FOR IMMEDIATE RELEASE:
NEW YORK, NY–112 Greene Street in Soho was the original home of 112 Workshop, a raw space open between 1970 and 1980, offering exhibition space for installation and performance for the new generation of conceptual and performance artists who emerged as the Vietnam War and racism were ripping the country apart. In the early ’70s the economy had tanked, New York City was on the verge of bankruptcy, bleeding money and jobs and with virtually no commercial infrastructure for experimental art in place, artists had to create their own marginal, bootstrap model.
As Holland Cotter from the NY Times recently wrote:
“They moved, often illegally, into the derelict industrial area now called SoHo, and made art from what they found there. Trisha Brown choreographed dances for factory rooftops; Gordon Matta-Clark turned architecture into sculpture by slicing out pieces of walls. Everyone treated the city as a found object.
An artist named Jeffrey Lew turned the ground floor and basement of his building at 112 Greene Street into a first-come-first-served studio and exhibition space. People came, working with scrap metal, cast-off wood and cloth, industrial paint, rope, string, dirt, lights, mirrors, video. New genres — installation, performance — were invented. Most of the work was made on site and ephemeral: there one day, gone the next.”
Artists were given almost complete control to curate their shows, the space put on challenging and inspirational work of hundreds of people. During the life of this laboratory it produced a list of influential performers and artists that helped shape the cultural cityscape over next 30 years, including names like Vito Acconci, Italo Scanga, Laurie Anderson, Joseph Beuys, Louis Bourgois, Chuck Close, Spalding Gray, Phillip Glass, Fran Lebowitz, Jeffrey Lew (co-founder), Gordon Matta Clarke (co-founder), Richard Mock, Richard Serra, William Wegman, Dennis Oppenheim and Chris Burden just to name a very few.
After 112 Workshop moved on to become White Columns, the basement space where 112’s founder Jeffrey Lew had built a recording studio that he subsequently sold to Steven Loeb, Loeb turned his Greene Street Recording into the laboratory for what became the 1980’s hip hop movement.
From the Bronx came Kurtis Blow’s “The Breaks” and Love Bug Starsky’s “You Gotta Believe” then Hollis Queens’ Run/DMC’s with “Its Like That” and Salt & Pepa’s “My Mic Sounds Nice” and “Push It”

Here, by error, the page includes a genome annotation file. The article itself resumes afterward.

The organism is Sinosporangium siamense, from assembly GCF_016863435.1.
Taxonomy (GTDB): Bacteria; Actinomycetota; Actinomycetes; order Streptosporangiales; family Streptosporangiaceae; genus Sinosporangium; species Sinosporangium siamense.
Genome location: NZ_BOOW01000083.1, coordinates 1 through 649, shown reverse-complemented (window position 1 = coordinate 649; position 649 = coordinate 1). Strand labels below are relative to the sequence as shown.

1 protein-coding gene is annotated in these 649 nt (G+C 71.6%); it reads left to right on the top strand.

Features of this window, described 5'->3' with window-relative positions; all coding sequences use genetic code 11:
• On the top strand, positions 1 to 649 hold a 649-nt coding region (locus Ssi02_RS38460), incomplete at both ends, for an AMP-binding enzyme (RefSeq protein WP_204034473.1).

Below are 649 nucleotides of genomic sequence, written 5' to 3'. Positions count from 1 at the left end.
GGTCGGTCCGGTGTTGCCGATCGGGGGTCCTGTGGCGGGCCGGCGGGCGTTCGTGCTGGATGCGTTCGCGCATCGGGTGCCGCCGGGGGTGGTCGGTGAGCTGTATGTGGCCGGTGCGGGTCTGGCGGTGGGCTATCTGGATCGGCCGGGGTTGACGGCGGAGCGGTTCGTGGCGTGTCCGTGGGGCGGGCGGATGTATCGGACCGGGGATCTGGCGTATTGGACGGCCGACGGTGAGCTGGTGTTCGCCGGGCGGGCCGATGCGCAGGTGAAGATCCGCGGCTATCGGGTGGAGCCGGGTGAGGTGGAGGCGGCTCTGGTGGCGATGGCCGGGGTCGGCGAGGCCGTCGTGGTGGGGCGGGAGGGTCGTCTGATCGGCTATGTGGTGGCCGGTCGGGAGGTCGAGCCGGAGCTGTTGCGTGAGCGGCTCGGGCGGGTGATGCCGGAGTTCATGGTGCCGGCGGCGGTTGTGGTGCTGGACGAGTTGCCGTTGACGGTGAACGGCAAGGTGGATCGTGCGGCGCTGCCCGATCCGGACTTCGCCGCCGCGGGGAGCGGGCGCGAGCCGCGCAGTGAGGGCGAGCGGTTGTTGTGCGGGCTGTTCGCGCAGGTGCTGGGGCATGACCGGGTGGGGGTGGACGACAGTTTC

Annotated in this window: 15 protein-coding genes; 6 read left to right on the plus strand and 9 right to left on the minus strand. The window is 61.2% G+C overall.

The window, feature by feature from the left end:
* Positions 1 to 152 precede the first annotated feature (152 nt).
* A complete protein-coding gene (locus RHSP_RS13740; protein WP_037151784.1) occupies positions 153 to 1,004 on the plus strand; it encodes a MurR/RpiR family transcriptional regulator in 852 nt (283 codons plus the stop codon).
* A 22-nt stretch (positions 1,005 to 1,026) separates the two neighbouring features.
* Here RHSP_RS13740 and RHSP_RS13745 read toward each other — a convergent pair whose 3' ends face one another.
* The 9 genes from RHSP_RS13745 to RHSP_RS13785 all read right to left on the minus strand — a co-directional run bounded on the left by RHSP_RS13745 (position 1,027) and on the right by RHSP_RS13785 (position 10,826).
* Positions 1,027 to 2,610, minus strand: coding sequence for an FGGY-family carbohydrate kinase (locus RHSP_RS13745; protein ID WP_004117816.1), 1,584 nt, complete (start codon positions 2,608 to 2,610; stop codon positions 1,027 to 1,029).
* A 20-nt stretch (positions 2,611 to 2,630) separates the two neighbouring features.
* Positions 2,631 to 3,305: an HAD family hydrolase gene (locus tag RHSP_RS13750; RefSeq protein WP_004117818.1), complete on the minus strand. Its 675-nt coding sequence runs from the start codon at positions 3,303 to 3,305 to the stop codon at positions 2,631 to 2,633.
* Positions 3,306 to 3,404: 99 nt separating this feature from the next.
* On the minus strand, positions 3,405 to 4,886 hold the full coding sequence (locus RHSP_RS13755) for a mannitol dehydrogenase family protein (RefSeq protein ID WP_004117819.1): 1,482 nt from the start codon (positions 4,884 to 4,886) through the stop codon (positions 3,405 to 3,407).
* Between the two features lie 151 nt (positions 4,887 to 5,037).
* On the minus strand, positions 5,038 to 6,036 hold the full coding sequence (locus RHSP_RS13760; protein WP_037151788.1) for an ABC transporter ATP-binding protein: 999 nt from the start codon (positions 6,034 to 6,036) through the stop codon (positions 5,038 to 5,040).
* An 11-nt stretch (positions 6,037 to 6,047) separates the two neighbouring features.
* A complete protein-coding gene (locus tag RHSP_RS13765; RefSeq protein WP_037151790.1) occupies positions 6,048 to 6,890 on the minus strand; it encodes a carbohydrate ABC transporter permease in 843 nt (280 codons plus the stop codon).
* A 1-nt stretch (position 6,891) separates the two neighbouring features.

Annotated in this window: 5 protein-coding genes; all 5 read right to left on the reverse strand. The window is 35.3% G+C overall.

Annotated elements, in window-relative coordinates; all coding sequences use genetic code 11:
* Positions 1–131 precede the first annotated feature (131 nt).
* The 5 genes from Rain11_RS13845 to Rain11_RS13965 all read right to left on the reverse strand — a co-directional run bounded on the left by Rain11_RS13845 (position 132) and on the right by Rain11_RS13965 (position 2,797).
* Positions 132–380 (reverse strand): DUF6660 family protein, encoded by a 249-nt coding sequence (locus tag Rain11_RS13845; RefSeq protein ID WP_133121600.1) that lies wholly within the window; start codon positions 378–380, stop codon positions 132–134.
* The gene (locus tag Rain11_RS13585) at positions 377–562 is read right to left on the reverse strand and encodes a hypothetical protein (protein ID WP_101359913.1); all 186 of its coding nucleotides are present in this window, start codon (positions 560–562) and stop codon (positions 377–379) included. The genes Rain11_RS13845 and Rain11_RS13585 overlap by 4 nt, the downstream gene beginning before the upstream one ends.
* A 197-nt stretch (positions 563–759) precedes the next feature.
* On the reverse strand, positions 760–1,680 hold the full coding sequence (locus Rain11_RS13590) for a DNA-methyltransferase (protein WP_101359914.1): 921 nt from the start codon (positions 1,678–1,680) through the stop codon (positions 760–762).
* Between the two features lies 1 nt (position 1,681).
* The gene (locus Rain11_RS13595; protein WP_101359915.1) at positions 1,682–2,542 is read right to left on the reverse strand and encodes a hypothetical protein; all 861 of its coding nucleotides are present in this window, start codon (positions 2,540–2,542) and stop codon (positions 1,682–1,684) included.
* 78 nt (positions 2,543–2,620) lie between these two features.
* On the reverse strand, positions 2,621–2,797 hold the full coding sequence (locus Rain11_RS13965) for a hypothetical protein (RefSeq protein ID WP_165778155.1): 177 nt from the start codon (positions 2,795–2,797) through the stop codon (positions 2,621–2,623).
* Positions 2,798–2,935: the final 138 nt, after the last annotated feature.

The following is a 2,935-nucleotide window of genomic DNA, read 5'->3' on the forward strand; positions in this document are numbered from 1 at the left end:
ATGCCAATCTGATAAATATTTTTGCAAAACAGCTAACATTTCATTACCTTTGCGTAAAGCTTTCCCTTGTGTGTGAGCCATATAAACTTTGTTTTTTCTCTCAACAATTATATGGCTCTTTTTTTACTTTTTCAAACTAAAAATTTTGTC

After a decade of showing some of the most groundbreaking contemporary art, 112 Greene St now shifted to sound and became a laboratory for much of the new cultural movement that came to be known as hip hop.
But with action there is reaction followed by another cycle.
Ironically the sound being invented during the 1980’s at 112 Greene like Afrika Bambaataa and Soul Sonic Force’s “Planet Rock” or LL Cool J’s “Radio” would greatly influence scores of new visual artists who were then doing their art outside the conventional gallery environment – on subway cars, on building walls or in doorways, and many of these street artists would emerge a decade later recognized by an international audience.
NYC artists like Bast, Faile, Aiko would go from the streets to the galleries to the auction houses. And more are following in their footsteps.
A spirit of collaboration and lively exploration returns to this incredibly creative space on March 26 when street artists well known in North Brooklyn today electrify the walls with a new era of youthful big ideas – and with thanks to those who came before in this hallowed space.
Royce Bannon, core member of the collective ELC (Endless Love Crew), is curating an audacious and boundless graphic cavalcade of street art styles to christen the historic space that honors the creative spirit. While ELC has a rotating roster that sometimes totals as many as 9 artists with a variety of styles, the currently active members of the ELC for this project will be Abe Lincoln Jr., Anera, El Celso, infinity, and Royce Bannon. With everyone working collaboratively, the “Work to Do” show pays homage to the new president and embraces a new reality that artists and creatives in the city are feeling right now.
The 112 Greene Street space is christened The Combine with this inaugural show. Steve Loeb and John Robie, called the “inventor of hip hop” by the LA Times, writer and producer of seminal hip hop groundbreaking hit records “Looking for the Perfect Beat” , “Planet Rock”, are creating The Combine to provide a new environment for the exhibition of art; an alternative to the traditional gallery opening and exhibition, transforming static work into multi-media, performance oriented events.
So far the lineup for the show includes: Endless Love Crew, Moody AA, Cabahzm, Cake, 2Easae, Avone, Chris RWK, Veng RWK, Brando * Nev1 * Sinatra Smart Crew, AVOID pi, infinity, Deeker, Keeley, El Celso, Dain, Pufferella, Skewville, Royce Bannon, AnerA, Abe Lincoln Jr., Ellis Gallagher AKA Ellis G., Matt Siren, Overconsumer, Kosbe, Aiko, Abby Goodman, Hush, Alone art, Bast, Ben Jackson, Bobby Hill, Buildmore, C. Damage, Chris Brennan, Christopher Gordon, Dark Clouds, Deeker, Destroy and Rebuild, Erica Faulke, Keely, Pufferella, OHM, Smells, Stikman, U.L.M.
The show “Work To Do” opens March 26/ Opening reception is 6 – 10 with Africa Bambaataa and Soul Sonic Force performing live and then will run through April 16